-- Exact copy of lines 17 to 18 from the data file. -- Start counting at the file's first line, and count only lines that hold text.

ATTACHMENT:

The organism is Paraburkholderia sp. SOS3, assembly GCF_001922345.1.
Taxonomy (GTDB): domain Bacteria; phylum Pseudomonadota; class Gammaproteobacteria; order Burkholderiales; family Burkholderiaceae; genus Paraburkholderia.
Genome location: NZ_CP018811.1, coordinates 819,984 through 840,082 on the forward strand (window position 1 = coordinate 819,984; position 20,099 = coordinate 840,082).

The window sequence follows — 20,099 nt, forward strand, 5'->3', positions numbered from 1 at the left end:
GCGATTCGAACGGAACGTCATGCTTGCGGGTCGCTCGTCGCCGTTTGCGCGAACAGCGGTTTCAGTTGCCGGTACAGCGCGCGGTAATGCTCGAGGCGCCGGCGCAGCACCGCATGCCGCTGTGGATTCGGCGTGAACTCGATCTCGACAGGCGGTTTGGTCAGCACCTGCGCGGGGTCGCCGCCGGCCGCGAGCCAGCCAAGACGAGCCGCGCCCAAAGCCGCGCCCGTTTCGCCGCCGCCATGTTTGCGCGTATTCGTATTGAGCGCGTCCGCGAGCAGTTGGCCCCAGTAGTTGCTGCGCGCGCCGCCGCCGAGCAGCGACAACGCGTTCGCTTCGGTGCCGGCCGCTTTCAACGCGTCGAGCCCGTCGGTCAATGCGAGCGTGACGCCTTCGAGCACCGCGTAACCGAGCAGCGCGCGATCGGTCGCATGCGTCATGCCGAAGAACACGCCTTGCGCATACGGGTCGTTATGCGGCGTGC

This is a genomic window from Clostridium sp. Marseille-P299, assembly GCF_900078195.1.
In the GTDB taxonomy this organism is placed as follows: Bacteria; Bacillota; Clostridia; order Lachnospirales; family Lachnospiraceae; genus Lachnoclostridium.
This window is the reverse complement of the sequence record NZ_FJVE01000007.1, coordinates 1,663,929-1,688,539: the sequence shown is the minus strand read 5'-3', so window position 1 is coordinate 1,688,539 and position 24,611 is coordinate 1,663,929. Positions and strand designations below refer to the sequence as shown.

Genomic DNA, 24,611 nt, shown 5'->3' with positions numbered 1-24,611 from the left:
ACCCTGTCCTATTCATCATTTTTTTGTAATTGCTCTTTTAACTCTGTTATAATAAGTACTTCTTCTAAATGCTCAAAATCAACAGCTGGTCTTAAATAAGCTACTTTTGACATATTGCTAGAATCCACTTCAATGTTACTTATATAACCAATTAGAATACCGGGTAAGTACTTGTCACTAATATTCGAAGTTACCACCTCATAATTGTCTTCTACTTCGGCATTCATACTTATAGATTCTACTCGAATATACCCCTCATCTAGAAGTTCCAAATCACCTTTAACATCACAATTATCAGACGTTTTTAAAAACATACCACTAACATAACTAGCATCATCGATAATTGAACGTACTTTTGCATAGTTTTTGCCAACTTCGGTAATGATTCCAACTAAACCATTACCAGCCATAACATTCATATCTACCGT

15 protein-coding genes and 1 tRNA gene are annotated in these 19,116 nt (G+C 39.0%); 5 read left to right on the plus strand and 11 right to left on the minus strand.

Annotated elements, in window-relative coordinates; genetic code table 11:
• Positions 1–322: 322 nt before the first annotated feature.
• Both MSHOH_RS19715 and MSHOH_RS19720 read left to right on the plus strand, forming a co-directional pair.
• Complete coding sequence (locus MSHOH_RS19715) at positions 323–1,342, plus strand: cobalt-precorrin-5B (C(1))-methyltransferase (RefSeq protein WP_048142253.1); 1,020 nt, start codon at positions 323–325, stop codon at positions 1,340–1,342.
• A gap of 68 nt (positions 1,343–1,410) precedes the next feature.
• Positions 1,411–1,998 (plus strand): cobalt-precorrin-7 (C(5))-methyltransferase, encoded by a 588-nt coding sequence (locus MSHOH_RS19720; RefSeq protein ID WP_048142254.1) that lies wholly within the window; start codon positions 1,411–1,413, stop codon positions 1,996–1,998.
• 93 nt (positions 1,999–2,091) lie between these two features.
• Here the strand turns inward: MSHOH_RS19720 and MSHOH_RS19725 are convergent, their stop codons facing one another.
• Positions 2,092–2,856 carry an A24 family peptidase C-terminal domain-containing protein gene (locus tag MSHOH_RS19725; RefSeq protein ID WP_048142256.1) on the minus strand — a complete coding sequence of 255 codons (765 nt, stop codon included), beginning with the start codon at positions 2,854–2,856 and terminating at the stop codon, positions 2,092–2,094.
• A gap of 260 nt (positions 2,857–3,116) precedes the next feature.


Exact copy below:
• Positions 1,411–1,998 (plus strand): cobalt-precorrin-7 (C(5))-methyltransferase, encoded by a 588-nt coding sequence (locus MSHOH_RS19720; RefSeq protein ID WP_048142254.1) that lies wholly within the window; start codon positions 1,411–1,413, stop codon positions 1,996–1,998.
• 93 nt (positions 1,999–2,091) lie between these two features.